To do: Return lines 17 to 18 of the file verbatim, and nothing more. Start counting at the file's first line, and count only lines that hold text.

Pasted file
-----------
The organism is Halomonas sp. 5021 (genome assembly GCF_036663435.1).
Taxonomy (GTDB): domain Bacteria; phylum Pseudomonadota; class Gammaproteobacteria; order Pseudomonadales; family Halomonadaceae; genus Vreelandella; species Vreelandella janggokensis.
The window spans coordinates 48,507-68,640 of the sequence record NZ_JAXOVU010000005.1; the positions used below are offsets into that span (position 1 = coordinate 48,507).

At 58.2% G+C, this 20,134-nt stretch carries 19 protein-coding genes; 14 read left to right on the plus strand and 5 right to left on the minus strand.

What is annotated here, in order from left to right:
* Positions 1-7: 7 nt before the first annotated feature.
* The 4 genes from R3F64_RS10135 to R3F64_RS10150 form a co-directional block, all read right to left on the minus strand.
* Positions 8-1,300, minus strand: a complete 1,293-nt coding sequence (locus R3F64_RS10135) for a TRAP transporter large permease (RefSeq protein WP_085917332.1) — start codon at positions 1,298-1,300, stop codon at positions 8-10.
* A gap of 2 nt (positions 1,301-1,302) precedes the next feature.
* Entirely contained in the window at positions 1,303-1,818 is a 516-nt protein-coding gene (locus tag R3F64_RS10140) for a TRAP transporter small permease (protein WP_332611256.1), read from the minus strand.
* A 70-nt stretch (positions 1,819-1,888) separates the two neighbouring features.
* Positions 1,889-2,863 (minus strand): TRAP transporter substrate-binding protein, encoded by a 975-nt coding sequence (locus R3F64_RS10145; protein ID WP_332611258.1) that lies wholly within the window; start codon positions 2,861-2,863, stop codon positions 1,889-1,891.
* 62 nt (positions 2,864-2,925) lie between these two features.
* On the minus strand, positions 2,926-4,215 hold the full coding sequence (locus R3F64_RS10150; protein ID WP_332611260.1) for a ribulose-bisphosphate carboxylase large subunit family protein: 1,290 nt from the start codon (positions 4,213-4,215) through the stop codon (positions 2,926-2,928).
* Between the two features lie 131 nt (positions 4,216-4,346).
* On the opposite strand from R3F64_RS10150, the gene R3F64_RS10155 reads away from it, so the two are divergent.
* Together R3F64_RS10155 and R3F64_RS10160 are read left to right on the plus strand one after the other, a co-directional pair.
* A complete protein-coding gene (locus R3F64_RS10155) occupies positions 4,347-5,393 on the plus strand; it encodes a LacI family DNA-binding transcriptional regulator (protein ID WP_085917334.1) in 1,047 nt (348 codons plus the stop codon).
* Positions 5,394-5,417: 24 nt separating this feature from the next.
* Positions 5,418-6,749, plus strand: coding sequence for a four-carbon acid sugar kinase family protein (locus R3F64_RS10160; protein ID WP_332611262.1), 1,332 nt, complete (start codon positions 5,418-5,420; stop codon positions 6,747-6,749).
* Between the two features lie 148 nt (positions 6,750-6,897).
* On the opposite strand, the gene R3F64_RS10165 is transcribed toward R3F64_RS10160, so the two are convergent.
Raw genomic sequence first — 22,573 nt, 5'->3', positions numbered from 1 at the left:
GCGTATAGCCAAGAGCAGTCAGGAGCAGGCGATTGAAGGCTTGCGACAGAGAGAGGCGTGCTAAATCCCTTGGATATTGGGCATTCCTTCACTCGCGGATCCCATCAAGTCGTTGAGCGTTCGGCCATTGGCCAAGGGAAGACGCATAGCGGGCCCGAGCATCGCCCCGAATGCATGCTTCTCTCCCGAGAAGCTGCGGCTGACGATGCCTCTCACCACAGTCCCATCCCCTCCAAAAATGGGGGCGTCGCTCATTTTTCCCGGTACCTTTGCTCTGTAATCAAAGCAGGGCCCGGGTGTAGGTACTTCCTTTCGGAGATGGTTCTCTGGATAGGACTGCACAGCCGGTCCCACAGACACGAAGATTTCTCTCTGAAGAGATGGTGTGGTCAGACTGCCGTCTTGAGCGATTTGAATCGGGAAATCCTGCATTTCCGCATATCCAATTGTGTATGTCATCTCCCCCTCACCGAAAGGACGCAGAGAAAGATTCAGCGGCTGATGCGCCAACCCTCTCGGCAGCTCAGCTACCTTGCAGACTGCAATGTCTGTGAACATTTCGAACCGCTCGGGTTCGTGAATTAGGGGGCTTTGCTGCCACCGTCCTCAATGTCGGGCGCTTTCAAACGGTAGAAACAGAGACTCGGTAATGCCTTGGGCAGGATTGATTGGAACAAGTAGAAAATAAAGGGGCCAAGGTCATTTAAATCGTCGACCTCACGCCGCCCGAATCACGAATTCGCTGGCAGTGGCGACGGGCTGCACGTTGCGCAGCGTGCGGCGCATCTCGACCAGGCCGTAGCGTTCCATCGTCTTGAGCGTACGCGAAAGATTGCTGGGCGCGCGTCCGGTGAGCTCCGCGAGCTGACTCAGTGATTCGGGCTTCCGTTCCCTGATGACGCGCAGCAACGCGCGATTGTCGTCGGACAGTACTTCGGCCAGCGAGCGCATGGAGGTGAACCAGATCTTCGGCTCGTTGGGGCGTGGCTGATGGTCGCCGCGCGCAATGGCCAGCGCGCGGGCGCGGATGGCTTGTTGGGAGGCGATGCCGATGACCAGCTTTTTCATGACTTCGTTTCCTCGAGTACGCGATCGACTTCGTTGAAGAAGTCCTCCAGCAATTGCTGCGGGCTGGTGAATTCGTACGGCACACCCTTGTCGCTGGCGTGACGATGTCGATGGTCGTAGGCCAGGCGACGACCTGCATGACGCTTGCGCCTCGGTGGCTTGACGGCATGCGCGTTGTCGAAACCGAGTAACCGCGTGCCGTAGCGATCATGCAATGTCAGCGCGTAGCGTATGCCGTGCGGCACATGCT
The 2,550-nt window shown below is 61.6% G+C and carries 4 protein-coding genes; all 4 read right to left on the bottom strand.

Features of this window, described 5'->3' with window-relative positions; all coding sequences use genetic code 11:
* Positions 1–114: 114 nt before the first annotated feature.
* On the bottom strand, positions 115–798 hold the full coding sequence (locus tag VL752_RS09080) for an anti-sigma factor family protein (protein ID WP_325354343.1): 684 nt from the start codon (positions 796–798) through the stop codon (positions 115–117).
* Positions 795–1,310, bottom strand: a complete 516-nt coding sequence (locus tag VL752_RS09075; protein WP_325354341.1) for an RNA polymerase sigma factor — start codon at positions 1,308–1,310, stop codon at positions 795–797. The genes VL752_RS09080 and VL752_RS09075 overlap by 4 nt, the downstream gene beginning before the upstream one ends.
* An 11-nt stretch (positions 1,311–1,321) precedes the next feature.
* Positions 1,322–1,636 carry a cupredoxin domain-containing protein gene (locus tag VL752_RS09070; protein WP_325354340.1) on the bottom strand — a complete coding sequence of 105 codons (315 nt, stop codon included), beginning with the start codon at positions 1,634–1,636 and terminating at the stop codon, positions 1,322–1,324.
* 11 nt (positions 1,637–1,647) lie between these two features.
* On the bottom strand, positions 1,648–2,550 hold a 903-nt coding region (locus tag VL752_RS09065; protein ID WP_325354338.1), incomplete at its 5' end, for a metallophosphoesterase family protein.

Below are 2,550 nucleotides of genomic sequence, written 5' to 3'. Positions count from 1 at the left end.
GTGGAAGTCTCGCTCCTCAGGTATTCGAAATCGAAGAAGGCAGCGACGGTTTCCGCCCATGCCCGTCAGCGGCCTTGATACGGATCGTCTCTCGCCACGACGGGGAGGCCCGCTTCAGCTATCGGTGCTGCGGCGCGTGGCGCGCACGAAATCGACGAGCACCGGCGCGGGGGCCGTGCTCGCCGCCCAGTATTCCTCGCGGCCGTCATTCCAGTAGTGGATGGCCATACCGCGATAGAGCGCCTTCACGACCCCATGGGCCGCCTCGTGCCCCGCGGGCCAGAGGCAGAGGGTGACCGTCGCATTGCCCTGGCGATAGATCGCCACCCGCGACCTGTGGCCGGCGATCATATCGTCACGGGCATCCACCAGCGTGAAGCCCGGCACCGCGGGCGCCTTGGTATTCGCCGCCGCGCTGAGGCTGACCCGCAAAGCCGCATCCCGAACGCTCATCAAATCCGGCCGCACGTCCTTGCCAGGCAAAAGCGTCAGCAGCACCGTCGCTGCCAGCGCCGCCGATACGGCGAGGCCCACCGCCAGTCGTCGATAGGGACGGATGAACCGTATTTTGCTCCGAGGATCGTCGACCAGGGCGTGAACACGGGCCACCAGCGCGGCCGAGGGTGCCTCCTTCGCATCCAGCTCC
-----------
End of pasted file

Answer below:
* Together R3F64_RS10155 and R3F64_RS10160 are read left to right on the plus strand one after the other, a co-directional pair.
* A complete protein-coding gene (locus R3F64_RS10155) occupies positions 4,347-5,393 on the plus strand; it encodes a LacI family DNA-binding transcriptional regulator (protein ID WP_085917334.1) in 1,047 nt (348 codons plus the stop codon).